A would-be Democratic presidential candidate and her anti-gun rights views
One Demcorat on the short list of potential 2020 presidential contenders in California Sen. Kamala Harris (D). While Harris is unknown to most voters, there is one item in her background worth noting: her long, strong distaste for the Second Amendment.
As Reason's Brian Doherty writes, Harris has a seat on the Senate Judiciary committee, which gives her ample opportunity for mischief. It's a talent she put on full display during her tenure as attorney general of California:
Gun rights advocates often raise the specter of armed state agents going door to door to confiscate firearms. Kamala Harris helped make that worst-case-scenario a reality in California. Her attorney general's office presided over California's Armed Prohibited Persons System, which spent at least $24 million sending police to citizens' homes to take away weapons.
The target of this "common sense gun control" measure: people who had once been legal gun owners, but had since lost their right to own a firearm due an ever-expanding definition of unfitness, which includes having committed certain crimes, falling under a restraining order, or being adjudicated mentally ill. (The state's databases of these failings are known to be highly unreliable.)
In April 2017, California was forced to return 500 weapons it had illegally confiscated from one citizen in 2015 under Harris' aggressive implementation of that program. Despite the fact that she never demonstrated any concrete threat from the over 18,000 citizens who received visits from her agents and had property taken from them, Harris proudly announced that "removing firearms from dangerous and violent individuals makes our communities safer."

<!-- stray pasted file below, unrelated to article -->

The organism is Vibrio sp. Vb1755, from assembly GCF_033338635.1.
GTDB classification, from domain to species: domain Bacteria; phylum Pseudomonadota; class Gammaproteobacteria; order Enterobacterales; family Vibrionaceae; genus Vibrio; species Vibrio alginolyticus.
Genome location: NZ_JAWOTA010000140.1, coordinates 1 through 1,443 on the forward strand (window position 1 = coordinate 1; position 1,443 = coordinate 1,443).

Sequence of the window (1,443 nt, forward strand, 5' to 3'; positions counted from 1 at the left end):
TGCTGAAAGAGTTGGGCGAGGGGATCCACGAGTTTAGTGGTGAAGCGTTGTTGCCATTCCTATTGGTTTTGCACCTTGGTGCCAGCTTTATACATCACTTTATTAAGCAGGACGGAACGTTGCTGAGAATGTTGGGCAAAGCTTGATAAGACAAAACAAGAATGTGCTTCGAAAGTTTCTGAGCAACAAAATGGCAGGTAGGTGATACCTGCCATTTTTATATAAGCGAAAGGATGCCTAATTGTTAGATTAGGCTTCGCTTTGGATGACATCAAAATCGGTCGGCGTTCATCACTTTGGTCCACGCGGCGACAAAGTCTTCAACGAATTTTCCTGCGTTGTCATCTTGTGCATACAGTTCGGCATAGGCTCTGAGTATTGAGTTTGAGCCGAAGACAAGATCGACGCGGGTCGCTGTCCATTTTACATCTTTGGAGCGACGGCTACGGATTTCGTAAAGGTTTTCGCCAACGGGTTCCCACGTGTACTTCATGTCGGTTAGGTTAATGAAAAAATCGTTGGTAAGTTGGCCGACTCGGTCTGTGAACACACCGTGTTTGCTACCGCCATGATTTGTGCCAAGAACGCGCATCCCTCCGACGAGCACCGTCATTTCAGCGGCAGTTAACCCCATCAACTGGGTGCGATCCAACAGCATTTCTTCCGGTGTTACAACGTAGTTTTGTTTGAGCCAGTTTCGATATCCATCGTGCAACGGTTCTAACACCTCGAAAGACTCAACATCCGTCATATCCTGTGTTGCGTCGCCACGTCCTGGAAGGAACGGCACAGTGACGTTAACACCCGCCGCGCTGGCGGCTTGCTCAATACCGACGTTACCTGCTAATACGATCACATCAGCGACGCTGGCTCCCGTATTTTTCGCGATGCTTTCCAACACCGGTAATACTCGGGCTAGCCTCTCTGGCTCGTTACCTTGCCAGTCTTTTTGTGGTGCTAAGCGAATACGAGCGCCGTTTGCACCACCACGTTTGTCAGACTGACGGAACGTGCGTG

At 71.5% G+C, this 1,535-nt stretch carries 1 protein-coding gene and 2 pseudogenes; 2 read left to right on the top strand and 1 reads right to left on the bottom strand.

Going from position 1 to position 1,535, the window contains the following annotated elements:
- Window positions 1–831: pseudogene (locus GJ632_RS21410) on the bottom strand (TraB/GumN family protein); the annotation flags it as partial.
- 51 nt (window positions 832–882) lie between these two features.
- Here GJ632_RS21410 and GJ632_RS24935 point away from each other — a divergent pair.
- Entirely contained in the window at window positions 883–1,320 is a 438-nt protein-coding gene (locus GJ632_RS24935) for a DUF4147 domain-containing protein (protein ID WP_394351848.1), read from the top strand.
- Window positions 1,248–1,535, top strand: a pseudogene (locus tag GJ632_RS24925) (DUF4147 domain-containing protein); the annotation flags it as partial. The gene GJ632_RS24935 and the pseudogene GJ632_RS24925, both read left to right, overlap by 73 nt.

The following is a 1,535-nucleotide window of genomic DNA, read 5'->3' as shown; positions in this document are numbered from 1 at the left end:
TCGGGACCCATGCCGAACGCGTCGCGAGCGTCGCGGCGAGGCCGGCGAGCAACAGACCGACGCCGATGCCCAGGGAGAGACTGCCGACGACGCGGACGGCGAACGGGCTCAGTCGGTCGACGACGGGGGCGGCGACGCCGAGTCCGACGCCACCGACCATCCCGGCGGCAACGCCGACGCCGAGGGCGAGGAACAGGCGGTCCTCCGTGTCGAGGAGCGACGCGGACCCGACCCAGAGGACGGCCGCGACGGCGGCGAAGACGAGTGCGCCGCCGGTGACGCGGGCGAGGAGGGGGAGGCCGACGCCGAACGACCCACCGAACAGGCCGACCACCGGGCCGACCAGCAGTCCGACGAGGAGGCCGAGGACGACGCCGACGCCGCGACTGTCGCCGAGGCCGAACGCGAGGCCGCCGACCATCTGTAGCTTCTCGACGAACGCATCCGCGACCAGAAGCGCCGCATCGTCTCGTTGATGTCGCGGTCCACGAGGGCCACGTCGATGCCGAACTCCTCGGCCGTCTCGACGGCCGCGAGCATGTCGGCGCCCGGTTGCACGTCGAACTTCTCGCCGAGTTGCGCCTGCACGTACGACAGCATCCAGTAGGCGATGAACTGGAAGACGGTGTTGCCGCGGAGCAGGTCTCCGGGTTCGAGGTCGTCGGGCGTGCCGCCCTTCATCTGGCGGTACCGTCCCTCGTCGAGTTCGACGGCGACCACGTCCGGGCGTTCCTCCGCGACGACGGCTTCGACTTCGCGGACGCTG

And it gets much worse:
Her general attitude about gun possession and gun law—despite the fact that she is a senator of a state where gun ownership continues to climb even as violent crime has dropped faster than the national average—is that gun policy should be dictated by how comfortable you feel after looking at autopsy photos of the children murdered at Sandy Hook elementary school. Literally. Speaking in October 2015 at "Politicon" in Los Angeles she advised that before any vote related to gun control or gun rights "They should have closed the chambers of Congress, on the House and the Senate side, and said all you members go in there, only you, and spread out the autopsy photos of those babies and require them to look at those photographs. And then vote your conscience."
Harris is so uncomfortable with the Second Amendment she's willing to jab at the First Amendment while hobbling it, as shown by her support as California's attorney general for a state law restricting how handgun sellers can advertise. She so delights in pettily bedeviling gun owners that her department in California tried to enforce restrictions on how many guns could be purchased per month by those who hold certain special collectors' licenses even though both the letter of the law and previous practice said they were exempt, and stuck to her lack of principle on the issue until she got sued over it in 2014.
Harris' attitudes toward the Second Amendment almost guarantee that should she seek national office, squelching the Second Amendment will be one of her top campaign issues.
All the better, then, to watch closely what she does on the Judiciary Committee and whether her demonstrated hostility to gun rights finds new, and even more dangerous, ways to express itself.